WaPo Editorial calls for end to AIPAC prosecution

The Washington Post has come out with an editorial urging Attorney General Holder to drop the prosections against AIPAC officials Steven J. Rosen and Keith Weissman.

The two were charged with conspiracy to disclose national security secrets in a convoluted case that began in 2005:

The government has the right to demand strict confidentiality from government officials and others who swear to protect its secrets. The Justice Department errs egregiously and risks profound damage to the First Amendment, however, when it insists that private citizens -- academics, journalists, think tank analysts, lobbyists and the like -- also are legally bound to keep the nation's secrets. The prosecution in effect criminalizes the exchange of information.
If principle alone is not enough to convince Mr. Holder of the need to drop this case, he should also consider the difficulty his prosecutors face in making the charges stick. Recent rulings have strengthened the hand of the defendants by allowing them to rely on classified documents and to call former Bush officials, including former secretary of state Condoleezza Rice, as witnesses. The trial court has also determined that in order to prevail, the government must prove beyond a reasonable doubt that the defendants passed along information they knew to be closely held by the government, that they did so knowing it could damage national security and that they acted in bad faith. These are exceedingly high hurdles to clear.


It's something of a mystery why the Bush Administration proceeded with these prosecutions - especially given the rulings by the court in the intervening years that, as the Washington Post explains, will make it difficult for prosecutors to convict.


Let's hope they take that advice.





The Washington Post has come out with an editorial urging Attorney General Holder to drop the prosections against AIPAC officials Steven J. Rosen and Keith Weissman.

The two were charged with conspiracy to disclose national security secrets in a convoluted case that began in 2005:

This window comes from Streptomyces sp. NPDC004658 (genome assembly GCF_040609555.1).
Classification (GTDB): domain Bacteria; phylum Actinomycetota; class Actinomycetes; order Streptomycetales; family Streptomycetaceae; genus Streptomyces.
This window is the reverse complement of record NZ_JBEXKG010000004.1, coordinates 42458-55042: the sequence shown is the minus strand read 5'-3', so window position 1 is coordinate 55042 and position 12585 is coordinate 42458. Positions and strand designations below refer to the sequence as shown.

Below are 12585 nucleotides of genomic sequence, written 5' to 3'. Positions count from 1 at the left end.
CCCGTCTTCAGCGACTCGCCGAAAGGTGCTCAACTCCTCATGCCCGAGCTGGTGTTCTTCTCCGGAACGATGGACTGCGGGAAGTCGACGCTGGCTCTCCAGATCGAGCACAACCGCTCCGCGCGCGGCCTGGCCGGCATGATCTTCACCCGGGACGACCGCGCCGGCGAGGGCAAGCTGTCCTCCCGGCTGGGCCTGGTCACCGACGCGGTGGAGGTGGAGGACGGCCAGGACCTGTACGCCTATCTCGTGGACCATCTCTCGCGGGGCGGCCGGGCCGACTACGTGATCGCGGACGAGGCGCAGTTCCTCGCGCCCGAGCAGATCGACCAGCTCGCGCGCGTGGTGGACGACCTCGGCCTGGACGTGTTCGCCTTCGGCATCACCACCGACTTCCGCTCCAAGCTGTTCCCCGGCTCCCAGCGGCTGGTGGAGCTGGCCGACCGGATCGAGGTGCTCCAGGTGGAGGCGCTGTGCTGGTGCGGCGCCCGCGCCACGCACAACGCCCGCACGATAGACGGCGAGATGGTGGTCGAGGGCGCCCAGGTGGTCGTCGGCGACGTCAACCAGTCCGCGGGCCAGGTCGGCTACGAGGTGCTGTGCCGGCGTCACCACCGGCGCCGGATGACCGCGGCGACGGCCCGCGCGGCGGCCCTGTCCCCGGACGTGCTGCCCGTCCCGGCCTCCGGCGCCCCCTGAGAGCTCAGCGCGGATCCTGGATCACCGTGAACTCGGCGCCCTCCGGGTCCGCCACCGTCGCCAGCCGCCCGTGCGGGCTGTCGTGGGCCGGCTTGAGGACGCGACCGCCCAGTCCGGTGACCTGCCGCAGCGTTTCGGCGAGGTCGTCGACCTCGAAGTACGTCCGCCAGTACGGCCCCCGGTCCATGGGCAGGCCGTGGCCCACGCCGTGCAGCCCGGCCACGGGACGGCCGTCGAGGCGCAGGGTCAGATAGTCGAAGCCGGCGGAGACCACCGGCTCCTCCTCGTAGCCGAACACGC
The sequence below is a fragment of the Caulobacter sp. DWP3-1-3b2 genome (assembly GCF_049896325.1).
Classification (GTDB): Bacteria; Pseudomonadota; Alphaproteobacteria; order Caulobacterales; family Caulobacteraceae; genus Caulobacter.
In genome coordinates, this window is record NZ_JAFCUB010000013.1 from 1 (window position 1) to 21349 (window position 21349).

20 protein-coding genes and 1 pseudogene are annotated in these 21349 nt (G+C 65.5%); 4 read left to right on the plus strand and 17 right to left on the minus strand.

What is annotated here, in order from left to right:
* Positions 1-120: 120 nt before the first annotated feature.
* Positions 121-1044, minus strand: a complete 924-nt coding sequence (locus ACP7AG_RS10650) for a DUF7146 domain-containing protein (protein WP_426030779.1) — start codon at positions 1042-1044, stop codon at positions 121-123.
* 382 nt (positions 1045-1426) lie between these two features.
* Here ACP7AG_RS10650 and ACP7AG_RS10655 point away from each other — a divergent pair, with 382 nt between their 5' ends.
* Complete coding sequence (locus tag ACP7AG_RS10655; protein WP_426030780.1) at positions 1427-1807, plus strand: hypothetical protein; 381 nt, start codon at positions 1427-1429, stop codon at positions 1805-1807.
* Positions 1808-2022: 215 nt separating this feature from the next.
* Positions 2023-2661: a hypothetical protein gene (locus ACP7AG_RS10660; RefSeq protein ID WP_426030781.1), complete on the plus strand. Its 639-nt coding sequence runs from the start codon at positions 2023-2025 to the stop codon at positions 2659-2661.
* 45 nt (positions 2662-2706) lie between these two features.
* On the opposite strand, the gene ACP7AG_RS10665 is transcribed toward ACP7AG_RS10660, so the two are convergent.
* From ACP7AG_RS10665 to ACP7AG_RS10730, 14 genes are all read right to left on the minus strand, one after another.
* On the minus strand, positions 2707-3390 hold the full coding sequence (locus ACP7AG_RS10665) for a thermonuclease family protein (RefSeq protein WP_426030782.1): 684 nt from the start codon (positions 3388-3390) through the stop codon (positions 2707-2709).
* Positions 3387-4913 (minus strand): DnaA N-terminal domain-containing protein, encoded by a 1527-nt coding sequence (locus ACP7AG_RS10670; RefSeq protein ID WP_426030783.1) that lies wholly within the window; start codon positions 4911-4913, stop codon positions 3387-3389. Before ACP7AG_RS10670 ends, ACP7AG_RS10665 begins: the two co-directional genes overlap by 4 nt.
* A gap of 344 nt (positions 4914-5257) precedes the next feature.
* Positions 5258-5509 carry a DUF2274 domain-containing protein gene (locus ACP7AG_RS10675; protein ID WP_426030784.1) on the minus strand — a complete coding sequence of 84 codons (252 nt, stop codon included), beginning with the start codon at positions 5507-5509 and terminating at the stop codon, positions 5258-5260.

The government has the right to demand strict confidentiality from government officials and others who swear to protect its secrets. The Justice Department errs egregiously and risks profound damage to the First Amendment, however, when it insists that private citizens -- academics, journalists, think tank analysts, lobbyists and the like -- also are legally bound to keep the nation's secrets. The prosecution in effect criminalizes the exchange of information.
If principle alone is not enough to convince Mr. Holder of the need to drop this case, he should also consider the difficulty his prosecutors face in making the charges stick. Recent rulings have strengthened the hand of the defendants by allowing them to rely on classified documents and to call former Bush officials, including former secretary of state Condoleezza Rice, as witnesses. The trial court has also determined that in order to prevail, the government must prove beyond a reasonable doubt that the defendants passed along information they knew to be closely held by the government, that they did so knowing it could damage national security and that they acted in bad faith. These are exceedingly high hurdles to clear.


It's something of a mystery why the Bush Administration proceeded with these prosecutions - especially given the rulings by the court in the intervening years that, as the Washington Post explains, will make it difficult for prosecutors to convict.


Let's hope they take that advice.